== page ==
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Old 08-14-2007, 04:04 PM   #1
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Hi,
We are thinking about getting a GPS system for the motorhome. We were wondering what system you are using, and if it has every sent you down a road that was NOT RV friendly?

Thanks for any info.
Linda and Ed Lavin
2002 36' Journey DL
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Old 08-14-2007, 04:04 PM   #2
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Hi,
We are thinking about getting a GPS system for the motorhome. We were wondering what system you are using, and if it has every sent you down a road that was NOT RV friendly?

Thanks for any info.
Linda and Ed Lavin
2002 36' Journey DL
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Old 08-14-2007, 04:49 PM   #3
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I have been using a Garmin Street Pilot III for a few years now (there is a newer model). In rental cars, and on my Harley, as well as the new WB 31C. It has helped me get from coast to coast a couple of times.

I would suggest always using a little common sense when following the dirctions. After all, it is just software. There are errors! All in all though, it is a very good tool to find your way. I have set up the address of a hotel in a place I have never been, and used the directions to find it in the dead of night!

Now with that said, I need to figure out how to make the unit a little more stable sitting on my dash with these rough roads!

Dan
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Old 08-14-2007, 05:02 PM   #4
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Your going to get alot of answers to this question heres one to get you started simple and inexpensive.
GPS
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Old 08-14-2007, 05:05 PM   #5
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I have been using a Garmin C340 in the car for about 2 years, it is a great unit. I have the Delorme LT20 on a laptop in the MH. Great software, very interactive and will give you all sorts of info.
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Old 08-14-2007, 06:52 PM   #6
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Our coach was a dealer show coach, and came with an Alpine unit that runs off software on a DVD. It is a high-priced Winnebago option, and I would recommend you avoid Alpine and/or any other DVD based GPS. The biggest problem with DVD based units is the high price of software upgrades, that and the fact that Alpine sends us to Alpine dealers for the upgrade, and the dealers send us back to Alpine, and so far we still haven't found out where we can buy a software upgrade even if we wanted to pay the high price (and the software was over a year obsolete when we bought the coach!). It has in fact taken us into RV unfriendly territory, like lows weight restricted bridges and dead end streets. I always assume I know more than the GPS does, and if something looks in any way suspicious, I don't go there!!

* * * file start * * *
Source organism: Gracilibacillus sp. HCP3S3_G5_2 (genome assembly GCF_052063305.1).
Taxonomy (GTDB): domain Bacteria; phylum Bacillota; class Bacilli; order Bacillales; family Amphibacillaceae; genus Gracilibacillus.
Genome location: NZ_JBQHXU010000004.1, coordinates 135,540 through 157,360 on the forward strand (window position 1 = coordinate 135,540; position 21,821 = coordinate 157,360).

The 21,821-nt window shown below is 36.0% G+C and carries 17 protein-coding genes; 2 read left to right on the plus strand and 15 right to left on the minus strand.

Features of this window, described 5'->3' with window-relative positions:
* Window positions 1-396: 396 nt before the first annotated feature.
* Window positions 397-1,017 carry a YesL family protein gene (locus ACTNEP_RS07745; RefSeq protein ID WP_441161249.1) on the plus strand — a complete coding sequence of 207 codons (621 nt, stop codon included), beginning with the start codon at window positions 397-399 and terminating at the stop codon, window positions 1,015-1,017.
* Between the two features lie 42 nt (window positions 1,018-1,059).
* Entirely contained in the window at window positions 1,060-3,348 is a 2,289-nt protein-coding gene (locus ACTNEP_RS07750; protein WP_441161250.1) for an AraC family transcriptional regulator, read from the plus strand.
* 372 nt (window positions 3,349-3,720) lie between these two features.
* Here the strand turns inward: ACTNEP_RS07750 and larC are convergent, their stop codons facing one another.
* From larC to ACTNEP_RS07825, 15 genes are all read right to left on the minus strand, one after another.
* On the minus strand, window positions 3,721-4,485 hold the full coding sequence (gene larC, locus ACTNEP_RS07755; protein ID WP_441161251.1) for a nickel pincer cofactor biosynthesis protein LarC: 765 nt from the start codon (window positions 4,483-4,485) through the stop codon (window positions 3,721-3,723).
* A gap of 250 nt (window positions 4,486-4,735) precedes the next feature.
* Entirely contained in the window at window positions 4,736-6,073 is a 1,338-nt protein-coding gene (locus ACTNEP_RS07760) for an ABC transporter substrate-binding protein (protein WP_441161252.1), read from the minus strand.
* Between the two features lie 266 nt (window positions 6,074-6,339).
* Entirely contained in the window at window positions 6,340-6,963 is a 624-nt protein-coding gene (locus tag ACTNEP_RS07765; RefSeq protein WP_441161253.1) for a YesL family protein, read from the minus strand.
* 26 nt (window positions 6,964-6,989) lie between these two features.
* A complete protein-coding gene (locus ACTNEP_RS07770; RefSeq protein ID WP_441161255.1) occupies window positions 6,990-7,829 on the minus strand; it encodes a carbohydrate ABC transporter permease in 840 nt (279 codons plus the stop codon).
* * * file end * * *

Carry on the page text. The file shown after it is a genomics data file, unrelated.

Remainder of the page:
We have a portable Garmin unit on the dash in the toad, and I sometimes use it in the MH when I find when checking out a new route or destination that the Alpine doesn't have as much road info as the much less expensive Garmin does.

Get a Garmin, and you will not regret it!

BUT, whatever you use, never totally trust the GPS. Keep your eyes open, and you are much more likely to stay out of difficult situations.
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Old 08-14-2007, 07:16 PM   #7
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<BLOCKQUOTE class="ip-ubbcode-quote"><div class="ip-ubbcode-quote-title">quote:</div><div class="ip-ubbcode-quote-content">Originally posted by The Lavin's:
Hi,
We are thinking about getting a GPS system for the motorhome. We were wondering what system you are using, and if it has every sent you down a road that was NOT RV friendly?

Thanks for any info.
Linda and Ed Lavin
2002 36' Journey DL </div></BLOCKQUOTE>

I have a Megellan 6000T portable GPS and love it, and would never travel without one. Missed your exit to another freeway? No problem... it will show you the next connecting route. If you go off course, it will initially tell you to 'make a legal u-turn when possible'. If you don't, it will re-calculate to your destination based on your current path (if possible).

You do have to review the route it calculates, as it does not readily know you're in a MH and is capable of putting you on narrow roads or dirt roads that you don't really want to travel on.

A GPS will not only show you where you are at, but will show you upcoming roads, roads that you just passed and show you your current heading (compass) and vehicle speed. It will also show you gas stations, food, etc., allowing you to locate the next Wal-mart or Camping World.